Dietary supplements are big business, and often people are easily drawn in by marketing claims and anecdotes that vitamin pills may be the answer to all their health concerns.
People with cancer tend to be very keen to find that “special something” to give them an edge in their fight against what is usually a frightening diagnosis. They’re also often surrounded by well-meaning family members and friends who suggest different types of supplements to help keep them strong or keep their “energy levels up”.
A study of supplement use by cancer patients in the United States found that between 64% and 81% of cancer patients and survivors used a vitamin or mineral supplement. And up to a third of cancer patients starting using supplements after they had been diagnosed. That’s a lot of people.
Those facing a battle with cancer deserve to know the full picture of what will and won’t help them survive their illness. With this in mind, a story in Thursday’s Fairfax papers about cancer patients and multivitamins deserves close examination.
The newspapers report world-renowned scientist Professor James Watson, who discovered the double helix structure of DNA, suggesting that patients could be undermining their cancer treatment by taking a high dose antioxidants. The reports are based on an article Watson published in the journal Open Biology, where he suggests that the reason late-stage cancers often become untreatable is because they produce high levels of antioxidants which block chemotherapy and radiotherapy from working.
The rationale for his argument is that antioxidants can be helpful in healthy people because they attack free radicals, which can damage DNA. But because many cancer treatments use free radicals to kill tumour cells, the counter argument may apply for those undergoing cancer treatment – the antioxidant supplements may prevent treatment from fulfilling its purpose.
Diet supplements and cancer
In a 2007 report, the World Research Cancer Fund assessed 39 randomised control trials of micronutrient supplementation in cancer survivors including retinol, beta-carotene, vitamin B6, multivitamins, vitamin E, selenium and isoflavones. It concluded that the evidence “does not show that diet supplements have any benefits in cancer survivors”.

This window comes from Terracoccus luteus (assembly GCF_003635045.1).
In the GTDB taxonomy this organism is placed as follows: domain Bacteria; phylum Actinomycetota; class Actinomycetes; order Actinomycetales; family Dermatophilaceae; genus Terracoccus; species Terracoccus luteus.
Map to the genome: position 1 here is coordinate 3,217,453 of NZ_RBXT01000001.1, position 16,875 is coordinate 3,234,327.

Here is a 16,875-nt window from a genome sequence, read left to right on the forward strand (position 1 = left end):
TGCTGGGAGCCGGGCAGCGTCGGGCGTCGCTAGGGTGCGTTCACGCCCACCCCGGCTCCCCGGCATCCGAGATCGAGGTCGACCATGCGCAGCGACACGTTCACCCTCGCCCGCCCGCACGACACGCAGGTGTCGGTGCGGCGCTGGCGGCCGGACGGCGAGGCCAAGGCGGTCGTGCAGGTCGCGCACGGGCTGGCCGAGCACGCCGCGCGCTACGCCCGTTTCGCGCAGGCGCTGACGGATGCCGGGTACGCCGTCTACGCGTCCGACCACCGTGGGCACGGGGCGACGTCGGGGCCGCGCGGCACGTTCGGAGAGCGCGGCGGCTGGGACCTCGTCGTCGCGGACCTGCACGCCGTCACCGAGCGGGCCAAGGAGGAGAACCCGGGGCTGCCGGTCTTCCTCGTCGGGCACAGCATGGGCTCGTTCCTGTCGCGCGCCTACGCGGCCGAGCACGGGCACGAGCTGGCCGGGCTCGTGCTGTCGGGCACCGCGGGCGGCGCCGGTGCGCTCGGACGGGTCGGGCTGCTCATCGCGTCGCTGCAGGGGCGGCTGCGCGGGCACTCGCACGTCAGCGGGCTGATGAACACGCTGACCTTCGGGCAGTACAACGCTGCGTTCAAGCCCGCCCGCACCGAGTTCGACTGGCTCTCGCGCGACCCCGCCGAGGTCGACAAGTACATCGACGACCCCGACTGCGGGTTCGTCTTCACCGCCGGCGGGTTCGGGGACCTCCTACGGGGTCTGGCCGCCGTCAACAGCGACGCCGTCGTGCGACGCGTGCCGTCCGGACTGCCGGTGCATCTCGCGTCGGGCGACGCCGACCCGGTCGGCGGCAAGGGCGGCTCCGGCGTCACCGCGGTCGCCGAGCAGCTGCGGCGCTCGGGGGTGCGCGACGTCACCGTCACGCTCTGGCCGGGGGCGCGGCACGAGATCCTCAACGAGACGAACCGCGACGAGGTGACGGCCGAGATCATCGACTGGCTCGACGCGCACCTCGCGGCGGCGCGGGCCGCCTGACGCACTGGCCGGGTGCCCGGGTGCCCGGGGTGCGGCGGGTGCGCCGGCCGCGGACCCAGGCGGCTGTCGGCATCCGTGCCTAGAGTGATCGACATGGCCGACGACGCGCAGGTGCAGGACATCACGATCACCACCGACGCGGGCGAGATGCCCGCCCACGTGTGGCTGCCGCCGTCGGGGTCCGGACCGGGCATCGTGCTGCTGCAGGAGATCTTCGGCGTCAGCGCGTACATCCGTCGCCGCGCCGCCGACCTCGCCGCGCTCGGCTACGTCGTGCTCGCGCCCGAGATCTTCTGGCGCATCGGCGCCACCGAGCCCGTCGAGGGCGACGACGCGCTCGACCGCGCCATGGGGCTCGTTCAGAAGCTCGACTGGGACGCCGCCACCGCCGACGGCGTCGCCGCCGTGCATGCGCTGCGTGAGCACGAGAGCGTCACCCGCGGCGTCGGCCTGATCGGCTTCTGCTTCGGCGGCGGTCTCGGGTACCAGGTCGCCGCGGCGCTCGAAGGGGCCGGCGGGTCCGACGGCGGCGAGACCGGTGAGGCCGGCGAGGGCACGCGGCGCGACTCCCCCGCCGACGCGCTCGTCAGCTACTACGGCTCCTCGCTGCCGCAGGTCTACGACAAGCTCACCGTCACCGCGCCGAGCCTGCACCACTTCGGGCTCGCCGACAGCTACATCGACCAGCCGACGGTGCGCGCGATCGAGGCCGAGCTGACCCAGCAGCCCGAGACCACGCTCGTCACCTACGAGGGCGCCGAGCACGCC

What’s more, large-scale randomised controlled trials on the efficacy of dietary supplements for reducing the risk of cancer have raised serious safety concerns. Two of the trials (here and here), which involve people given high doses of beta-carotene, found the supplement was associated with a higher risk of lung cancer in smokers, while a third study showed neither benefit nor harm.
Most water-soluble vitamins (such as B vitamins and vitamin C) are thought to be harmless at pharmacological doses, but there are some concerns about the safety of other nutrients such as selenium, beta-carotene, magnesium and chromium, which are known to be toxic at such doses.
A meta-analysis of 47 high-quality trials found there was a slightly increased risk of mortality from antioxidant supplements in the general population. In particular, the analysis concluded that vitamin C and selenium had no significant effect on mortality and required further study but taking beta-carotene, vitamin A, and vitamin E may increase mortality.
The most recent review of multivitamin studies involving 91,000 participants found daily vitamin supplements don’t reduce the risk of dying from cancer or other causes of death.
After not smoking, the most important steps people can take to lower their cancer risk are maintaining a healthy weight, being physically active and following a healthy diet. While it appears that people who eat more fruits and vegetables, which are rich sources of antioxidants, may have a lower risk of some types of cancer, the specific components that provide the protective effect are not definitively known.
It’s not possible to replicate the nutrient combinations found in food in supplement form, and because of the potential adverse effects high-dose supplementation may have, whole foods are more beneficial than supplements. The World Cancer Research Fund states that dietary supplements are not recommended for cancer prevention and people should aim to meet their nutritional needs through diet alone.
Supplements should only be taken when clinically required. There are some people with cancer who may require dietary supplements due to the side effects of their treatment or other health issues. And diet supplements may be needed by people with cancer who have a biochemically confirmed nutrient deficiency; where dietary intakes have been inadequate; and for problems related to cancer treatment or other health issues that may arise requiring supplementation.
There’s no evidence that diet supplements are a panacea for people who have cancer or for anyone who wants to prevent it. The adage that fresh fruit and veg is best still stands. People undergoing cancer treatment should always talk to their doctor about the other medication and supplements they may be taking, and seek the advice of a qualified dietitian regarding their nutrition if needed.